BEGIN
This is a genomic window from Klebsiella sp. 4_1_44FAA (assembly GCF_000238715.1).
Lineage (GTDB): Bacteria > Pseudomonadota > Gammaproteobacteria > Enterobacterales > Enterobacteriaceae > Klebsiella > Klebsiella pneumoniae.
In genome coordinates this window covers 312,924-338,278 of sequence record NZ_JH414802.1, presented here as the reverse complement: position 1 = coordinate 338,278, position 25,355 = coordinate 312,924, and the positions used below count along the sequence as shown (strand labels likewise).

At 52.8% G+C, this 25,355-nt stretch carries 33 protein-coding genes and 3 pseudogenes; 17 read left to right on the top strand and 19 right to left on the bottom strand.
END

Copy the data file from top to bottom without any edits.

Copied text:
This is a genomic window from Klebsiella sp. 4_1_44FAA (assembly GCF_000238715.1).
Lineage (GTDB): Bacteria > Pseudomonadota > Gammaproteobacteria > Enterobacterales > Enterobacteriaceae > Klebsiella > Klebsiella pneumoniae.
In genome coordinates this window covers 312,924-338,278 of sequence record NZ_JH414802.1, presented here as the reverse complement: position 1 = coordinate 338,278, position 25,355 = coordinate 312,924, and the positions used below count along the sequence as shown (strand labels likewise).

At 52.8% G+C, this 25,355-nt stretch carries 33 protein-coding genes and 3 pseudogenes; 17 read left to right on the top strand and 19 right to left on the bottom strand.